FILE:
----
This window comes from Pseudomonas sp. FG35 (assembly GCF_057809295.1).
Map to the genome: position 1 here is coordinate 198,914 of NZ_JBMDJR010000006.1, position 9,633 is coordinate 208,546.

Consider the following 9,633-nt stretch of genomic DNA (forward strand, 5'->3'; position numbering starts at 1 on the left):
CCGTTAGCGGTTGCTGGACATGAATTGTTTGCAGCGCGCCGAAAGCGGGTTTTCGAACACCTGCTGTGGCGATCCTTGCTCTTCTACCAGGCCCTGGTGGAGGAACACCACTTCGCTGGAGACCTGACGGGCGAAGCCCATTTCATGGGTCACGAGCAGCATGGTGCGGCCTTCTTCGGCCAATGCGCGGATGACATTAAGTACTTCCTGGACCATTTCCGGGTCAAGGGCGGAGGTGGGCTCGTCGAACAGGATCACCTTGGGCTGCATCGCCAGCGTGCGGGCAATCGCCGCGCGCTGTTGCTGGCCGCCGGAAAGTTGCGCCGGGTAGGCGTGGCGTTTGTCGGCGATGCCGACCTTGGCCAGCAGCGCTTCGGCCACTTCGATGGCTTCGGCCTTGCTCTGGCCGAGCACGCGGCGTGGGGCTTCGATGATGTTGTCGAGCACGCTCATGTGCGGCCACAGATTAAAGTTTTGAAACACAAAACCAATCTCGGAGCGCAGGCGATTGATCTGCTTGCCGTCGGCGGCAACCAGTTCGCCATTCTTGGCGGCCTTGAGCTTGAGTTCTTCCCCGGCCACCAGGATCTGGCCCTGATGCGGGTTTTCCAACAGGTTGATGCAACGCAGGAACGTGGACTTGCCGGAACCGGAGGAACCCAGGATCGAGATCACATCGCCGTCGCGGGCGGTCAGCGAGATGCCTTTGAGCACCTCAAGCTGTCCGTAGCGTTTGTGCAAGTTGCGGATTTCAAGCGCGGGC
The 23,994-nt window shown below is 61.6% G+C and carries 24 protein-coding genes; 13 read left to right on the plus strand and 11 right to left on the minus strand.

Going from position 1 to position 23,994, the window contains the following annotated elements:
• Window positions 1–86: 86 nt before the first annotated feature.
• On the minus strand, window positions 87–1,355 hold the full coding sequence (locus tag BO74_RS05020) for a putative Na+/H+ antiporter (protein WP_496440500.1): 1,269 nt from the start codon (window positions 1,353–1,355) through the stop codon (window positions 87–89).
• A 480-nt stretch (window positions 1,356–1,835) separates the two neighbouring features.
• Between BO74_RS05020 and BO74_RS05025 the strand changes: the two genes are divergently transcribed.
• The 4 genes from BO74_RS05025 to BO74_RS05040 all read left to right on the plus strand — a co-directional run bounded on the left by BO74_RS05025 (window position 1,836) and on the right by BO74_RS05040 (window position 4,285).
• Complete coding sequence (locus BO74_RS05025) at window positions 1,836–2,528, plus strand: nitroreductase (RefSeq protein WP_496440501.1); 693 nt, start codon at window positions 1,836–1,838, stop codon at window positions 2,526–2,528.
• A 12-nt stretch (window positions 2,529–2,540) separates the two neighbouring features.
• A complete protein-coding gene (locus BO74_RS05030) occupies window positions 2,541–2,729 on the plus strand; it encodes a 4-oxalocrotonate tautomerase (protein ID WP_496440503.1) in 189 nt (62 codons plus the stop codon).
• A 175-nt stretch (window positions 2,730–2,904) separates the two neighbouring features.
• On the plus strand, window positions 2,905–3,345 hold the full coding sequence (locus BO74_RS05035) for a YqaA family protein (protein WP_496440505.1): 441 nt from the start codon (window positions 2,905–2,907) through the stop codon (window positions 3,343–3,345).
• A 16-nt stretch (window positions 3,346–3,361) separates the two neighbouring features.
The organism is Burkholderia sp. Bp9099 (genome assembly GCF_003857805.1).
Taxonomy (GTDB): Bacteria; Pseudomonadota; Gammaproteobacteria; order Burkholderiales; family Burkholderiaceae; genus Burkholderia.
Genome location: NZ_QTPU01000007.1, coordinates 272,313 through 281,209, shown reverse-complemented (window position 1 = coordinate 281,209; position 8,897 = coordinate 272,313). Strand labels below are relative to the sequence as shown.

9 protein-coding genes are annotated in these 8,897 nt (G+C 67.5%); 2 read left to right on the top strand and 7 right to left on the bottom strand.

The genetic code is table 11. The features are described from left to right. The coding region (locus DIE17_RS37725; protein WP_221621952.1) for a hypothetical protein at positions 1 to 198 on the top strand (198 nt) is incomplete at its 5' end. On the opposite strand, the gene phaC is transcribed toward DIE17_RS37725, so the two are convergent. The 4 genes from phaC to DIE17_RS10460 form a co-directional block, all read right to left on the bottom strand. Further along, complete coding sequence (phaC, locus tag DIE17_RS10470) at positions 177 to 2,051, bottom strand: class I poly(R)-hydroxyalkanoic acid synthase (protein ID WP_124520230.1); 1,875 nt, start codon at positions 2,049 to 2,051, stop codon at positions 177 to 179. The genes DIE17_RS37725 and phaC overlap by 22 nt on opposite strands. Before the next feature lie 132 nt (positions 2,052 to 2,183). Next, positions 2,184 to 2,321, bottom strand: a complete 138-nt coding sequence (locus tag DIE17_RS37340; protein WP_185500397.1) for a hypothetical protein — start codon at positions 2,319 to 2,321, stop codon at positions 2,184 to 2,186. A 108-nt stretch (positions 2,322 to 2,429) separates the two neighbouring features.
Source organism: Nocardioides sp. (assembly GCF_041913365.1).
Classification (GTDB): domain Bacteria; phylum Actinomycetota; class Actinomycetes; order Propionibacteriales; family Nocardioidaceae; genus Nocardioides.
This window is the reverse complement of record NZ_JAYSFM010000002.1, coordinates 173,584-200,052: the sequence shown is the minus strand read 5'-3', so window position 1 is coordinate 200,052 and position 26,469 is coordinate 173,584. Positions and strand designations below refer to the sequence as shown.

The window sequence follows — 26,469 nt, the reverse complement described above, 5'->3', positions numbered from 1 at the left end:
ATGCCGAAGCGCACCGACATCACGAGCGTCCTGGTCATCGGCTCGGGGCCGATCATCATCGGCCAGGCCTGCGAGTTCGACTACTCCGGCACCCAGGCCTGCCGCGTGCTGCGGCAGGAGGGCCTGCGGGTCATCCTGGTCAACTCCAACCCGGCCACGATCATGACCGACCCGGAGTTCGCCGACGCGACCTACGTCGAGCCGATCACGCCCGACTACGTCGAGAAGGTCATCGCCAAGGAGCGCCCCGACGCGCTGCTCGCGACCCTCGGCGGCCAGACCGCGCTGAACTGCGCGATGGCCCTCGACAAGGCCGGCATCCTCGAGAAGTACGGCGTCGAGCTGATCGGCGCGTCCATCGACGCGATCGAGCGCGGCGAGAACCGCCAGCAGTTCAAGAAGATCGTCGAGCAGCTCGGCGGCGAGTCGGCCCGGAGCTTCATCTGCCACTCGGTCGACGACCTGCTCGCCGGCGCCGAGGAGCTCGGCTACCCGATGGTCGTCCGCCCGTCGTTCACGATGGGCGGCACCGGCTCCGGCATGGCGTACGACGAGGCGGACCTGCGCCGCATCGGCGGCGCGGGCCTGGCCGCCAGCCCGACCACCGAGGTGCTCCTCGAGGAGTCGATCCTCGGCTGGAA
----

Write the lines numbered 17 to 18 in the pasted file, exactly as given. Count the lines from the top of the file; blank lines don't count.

• A 16-nt stretch (window positions 3,346–3,361) separates the two neighbouring features.
The organism is Burkholderia sp. Bp9099 (genome assembly GCF_003857805.1).